1. ## random number

i want to write a random function that returns different values in every run.and also takes a variable that defines the limits of the random number.

ex:
random1(100)
it returns a floating points from 0 to 100

2. Perhaps you could find answers to this common question by searching these boards.

-Prelude

3. Just create a random number of any any value and then use the modulas operator (%) to mod it by 101. Very simple.

ps. If you don't know how to create a random number, there us function is the standard library calle rand() that wiil do this. (it is not a truely random number though)

4. >Just create a random number of any any value and then use the
>modulas operator (%) to mod it by 101. Very simple.
Assuming you're talking about something like this:

r = rand() % 101;

If not, ignore the rest of this post. There's a problem when using % with rand, it's not very random with lower ranges when you use the low order bits that a construct like this works with. So when you're not working with very large ranges of values, you should use the high order bits by dividing from RAND_MAX. Run this a few times and you'll see that using % with rand isn't quite as random as you may prefer.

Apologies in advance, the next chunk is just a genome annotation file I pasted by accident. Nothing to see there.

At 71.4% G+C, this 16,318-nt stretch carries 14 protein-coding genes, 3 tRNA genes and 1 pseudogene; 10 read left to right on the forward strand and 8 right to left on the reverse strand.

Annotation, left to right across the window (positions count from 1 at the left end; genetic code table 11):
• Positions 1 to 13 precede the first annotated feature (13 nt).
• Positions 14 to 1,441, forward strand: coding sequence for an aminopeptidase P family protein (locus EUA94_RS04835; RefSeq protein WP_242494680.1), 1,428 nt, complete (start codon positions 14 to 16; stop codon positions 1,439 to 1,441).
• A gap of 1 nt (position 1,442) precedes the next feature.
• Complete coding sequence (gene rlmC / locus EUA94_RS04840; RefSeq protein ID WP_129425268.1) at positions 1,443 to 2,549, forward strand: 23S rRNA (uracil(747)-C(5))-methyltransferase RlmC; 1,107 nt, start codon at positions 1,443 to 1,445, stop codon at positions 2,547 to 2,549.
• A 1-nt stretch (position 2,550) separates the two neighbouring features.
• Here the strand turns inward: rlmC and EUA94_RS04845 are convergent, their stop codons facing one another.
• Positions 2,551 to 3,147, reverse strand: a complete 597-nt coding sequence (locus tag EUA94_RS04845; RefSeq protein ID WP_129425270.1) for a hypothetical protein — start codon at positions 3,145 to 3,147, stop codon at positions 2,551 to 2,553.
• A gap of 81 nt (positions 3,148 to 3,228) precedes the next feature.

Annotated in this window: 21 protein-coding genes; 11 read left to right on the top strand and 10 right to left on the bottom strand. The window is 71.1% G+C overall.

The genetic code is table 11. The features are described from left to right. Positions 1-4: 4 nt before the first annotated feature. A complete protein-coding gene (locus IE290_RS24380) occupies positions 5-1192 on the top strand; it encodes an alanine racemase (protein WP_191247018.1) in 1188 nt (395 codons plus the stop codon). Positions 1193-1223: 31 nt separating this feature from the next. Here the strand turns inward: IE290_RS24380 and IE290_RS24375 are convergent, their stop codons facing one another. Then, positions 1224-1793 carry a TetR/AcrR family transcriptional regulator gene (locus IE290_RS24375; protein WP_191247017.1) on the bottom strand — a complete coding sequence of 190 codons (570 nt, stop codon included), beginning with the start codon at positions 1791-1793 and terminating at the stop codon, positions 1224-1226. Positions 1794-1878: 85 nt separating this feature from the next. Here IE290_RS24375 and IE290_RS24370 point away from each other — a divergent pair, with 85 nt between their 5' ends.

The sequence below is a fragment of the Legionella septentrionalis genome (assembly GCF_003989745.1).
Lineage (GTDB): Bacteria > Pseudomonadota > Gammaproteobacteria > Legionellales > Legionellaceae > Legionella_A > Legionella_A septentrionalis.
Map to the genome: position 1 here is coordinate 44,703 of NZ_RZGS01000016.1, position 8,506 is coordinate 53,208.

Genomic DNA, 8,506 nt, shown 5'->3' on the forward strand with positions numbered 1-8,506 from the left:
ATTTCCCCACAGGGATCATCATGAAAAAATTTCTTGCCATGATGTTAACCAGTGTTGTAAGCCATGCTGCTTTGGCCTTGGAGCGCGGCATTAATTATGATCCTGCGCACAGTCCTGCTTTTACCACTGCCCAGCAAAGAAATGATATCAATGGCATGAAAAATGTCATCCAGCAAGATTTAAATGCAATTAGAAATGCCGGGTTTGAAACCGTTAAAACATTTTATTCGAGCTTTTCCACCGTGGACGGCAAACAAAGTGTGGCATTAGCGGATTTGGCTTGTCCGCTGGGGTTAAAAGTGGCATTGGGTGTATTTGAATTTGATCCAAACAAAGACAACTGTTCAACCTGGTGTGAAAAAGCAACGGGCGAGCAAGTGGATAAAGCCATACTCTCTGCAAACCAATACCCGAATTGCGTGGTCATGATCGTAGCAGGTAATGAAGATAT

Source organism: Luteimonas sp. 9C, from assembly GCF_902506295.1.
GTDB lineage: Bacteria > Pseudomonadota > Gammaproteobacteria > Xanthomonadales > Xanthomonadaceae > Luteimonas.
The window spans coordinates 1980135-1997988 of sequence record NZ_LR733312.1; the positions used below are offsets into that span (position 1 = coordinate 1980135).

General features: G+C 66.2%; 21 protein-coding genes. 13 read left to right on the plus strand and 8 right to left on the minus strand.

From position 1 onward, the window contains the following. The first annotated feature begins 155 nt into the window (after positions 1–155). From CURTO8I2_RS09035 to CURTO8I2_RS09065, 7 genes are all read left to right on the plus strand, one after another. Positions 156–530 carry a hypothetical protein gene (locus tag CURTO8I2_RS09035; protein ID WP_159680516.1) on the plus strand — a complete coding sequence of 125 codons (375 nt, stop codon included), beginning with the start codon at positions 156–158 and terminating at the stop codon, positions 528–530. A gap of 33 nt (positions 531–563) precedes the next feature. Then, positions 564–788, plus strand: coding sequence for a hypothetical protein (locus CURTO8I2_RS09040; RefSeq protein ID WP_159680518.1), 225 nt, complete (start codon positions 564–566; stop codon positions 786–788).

Code:
```#include <time.h>
#include <stdio.h>
#include <stdlib.h>

int main ( void )
{
int x;
srand ( (unsigned)time ( NULL ) );
for ( x = 0; x < 10; x++ ) {
printf ( "%d\t", ( rand() * 5 ) / RAND_MAX );
printf ( "%d\n", rand() % 5 );
}
return EXIT_SUCCESS;
}```
-Prelude

5. >r = rand() % 101;
That is exactly what I meant.

Here is a function that should work i think. I found it in an old
homework assignment of mine. Right now it returns an integer value, so I will leave changing it to a float up to him.

Code:
```int RandomInt(int low, int high)
{
if (low > high) {
printf("RandomInt: low cannot be greater than high.\n");
exit(0);
}
return (high - low + 1) * (rand() / (double) INT_MAX) + low;
}```